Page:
As large populous migrate to cities, and more lands are urbanized, the world is slowly losing its natural environments that provide the best stimulation to our senses.
With a pandemic in our hands, we are left reminiscing our memories with nature. The effect on an extreme end is the rise in mental health issues across the world. As our learning environments have evolved to artificially blue-lit screens, we have been devoid of beautiful thinking. Being confined longer than ever, our homes have become the only environment to interact with. The homes facilitating natural ventilation and lighting have become the best examples of a healthful environment for both the mind and body.
However, even the ‘best’ homes have failed to offer alliesthesia. Following the same routine repeatedly has taken a toll on our mental health. This crisis has demonstrated how important the integration of nature with the built world is. The blend generates a diversity of experiences desired for a positive sensorial experience.
The German Aesthetic Tradition, Kai Hammermeister, Cambridge University Press, 2002
Dwelling in Shantiniketan, Amita Sinha, Siddharth Menon and Akhila Kosaraju, Architecture, Culture, and Spirituality Symposium, 2019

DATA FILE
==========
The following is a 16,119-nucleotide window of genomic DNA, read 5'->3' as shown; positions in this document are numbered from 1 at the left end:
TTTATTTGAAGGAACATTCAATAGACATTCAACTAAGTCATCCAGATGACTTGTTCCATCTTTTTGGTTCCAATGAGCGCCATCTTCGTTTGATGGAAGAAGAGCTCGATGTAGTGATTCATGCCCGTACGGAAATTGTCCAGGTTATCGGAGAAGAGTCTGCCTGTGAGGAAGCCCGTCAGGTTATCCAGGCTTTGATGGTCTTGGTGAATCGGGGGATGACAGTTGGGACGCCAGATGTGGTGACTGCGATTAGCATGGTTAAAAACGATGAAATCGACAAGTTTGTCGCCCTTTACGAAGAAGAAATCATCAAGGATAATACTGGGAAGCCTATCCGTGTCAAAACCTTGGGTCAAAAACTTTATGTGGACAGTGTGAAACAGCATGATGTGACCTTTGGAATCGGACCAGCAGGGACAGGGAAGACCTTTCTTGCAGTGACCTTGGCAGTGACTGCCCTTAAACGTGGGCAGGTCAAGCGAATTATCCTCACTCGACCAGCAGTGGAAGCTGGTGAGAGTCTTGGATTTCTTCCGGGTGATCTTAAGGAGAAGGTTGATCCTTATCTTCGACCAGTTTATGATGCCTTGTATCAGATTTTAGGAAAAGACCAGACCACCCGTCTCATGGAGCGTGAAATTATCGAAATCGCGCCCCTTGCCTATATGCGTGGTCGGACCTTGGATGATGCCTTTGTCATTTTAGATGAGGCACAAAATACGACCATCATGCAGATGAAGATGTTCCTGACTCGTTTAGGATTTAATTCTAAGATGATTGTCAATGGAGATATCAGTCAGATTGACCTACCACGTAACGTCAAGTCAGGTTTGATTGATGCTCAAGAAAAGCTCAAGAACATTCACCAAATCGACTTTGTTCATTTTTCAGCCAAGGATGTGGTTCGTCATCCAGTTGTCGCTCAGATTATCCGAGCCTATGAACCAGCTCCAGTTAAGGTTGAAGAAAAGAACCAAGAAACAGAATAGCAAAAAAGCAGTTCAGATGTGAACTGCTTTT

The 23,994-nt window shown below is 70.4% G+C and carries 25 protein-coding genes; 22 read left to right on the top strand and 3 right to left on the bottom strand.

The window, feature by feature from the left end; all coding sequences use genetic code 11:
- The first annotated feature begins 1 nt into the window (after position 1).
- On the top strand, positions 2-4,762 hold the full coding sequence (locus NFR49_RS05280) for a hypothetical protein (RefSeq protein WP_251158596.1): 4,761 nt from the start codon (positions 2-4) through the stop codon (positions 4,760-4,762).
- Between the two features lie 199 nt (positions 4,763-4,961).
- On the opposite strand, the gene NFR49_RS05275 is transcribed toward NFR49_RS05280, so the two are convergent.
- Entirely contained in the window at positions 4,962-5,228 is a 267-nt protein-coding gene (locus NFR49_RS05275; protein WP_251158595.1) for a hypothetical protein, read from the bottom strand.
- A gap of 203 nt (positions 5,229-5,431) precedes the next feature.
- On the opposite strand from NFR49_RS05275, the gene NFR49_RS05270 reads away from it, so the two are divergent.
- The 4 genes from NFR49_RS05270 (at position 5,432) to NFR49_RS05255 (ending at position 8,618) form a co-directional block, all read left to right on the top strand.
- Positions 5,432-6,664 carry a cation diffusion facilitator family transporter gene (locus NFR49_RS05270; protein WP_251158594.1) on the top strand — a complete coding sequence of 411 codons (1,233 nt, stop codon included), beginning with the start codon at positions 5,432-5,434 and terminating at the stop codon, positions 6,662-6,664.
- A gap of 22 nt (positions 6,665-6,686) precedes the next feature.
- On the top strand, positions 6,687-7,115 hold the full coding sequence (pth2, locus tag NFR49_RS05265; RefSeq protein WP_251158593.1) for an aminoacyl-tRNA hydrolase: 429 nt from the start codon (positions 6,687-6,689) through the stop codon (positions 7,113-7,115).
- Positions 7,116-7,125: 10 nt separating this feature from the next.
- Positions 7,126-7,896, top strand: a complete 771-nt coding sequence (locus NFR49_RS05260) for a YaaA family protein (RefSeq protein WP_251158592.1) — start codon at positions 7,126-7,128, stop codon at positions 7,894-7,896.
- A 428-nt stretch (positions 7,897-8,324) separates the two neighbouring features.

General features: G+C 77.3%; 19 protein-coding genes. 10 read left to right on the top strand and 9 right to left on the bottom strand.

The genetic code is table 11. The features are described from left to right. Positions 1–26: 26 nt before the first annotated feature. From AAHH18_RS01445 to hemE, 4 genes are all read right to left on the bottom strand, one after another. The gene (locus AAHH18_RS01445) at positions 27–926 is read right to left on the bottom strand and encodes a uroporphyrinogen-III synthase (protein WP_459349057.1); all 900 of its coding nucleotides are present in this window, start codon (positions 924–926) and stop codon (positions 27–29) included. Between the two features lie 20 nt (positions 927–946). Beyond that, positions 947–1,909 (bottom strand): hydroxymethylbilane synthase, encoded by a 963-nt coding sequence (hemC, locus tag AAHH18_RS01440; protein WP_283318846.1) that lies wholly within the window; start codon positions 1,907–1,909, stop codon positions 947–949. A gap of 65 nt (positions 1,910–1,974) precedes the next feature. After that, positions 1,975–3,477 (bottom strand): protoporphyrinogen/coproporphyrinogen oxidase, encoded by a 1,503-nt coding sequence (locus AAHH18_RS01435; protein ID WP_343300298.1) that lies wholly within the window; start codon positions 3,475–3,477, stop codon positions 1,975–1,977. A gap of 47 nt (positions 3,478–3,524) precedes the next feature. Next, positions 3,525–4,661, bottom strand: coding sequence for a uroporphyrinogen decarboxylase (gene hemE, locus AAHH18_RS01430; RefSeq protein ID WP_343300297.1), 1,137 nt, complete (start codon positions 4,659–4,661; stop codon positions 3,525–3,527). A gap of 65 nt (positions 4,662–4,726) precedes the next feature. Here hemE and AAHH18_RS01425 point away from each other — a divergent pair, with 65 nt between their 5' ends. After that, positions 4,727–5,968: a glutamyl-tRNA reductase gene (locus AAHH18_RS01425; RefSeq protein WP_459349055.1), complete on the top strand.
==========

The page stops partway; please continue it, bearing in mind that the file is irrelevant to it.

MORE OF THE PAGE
Santiniketan Then and Now: A Comparative Study of the Educational Philosophy and Teaching Methods of Rabindranath Tagore and their Continuing Utilization at Visva-Bharati, Peggy Sorrell, International Studies 597, Independent Research Project, Spring 1999
Nowshin Shreoshi Matin
Growing up adjacent to a River, water life and man’s relationship with it always intrigued me. People and their stories interest me the most. Embarking on tertiary education, Architecture has allowed me to explore the lives of various people and their relationships with the natural and built environment. Through my journeys I have come to understand –Architecture is not just about design, but people in design. Since then, my research and interests have pivoted around communities, namely their social construct and relationship with the natural environment, also, how our regional practice philosophies must evolve to be relevant in this spectrum. I have been involved with workshops on Slum Upgradations. It helped in broadening my spectrum on how diverse a community can be. The on-field experiences changed my perspective on the real-life problems that I used to witness from afar.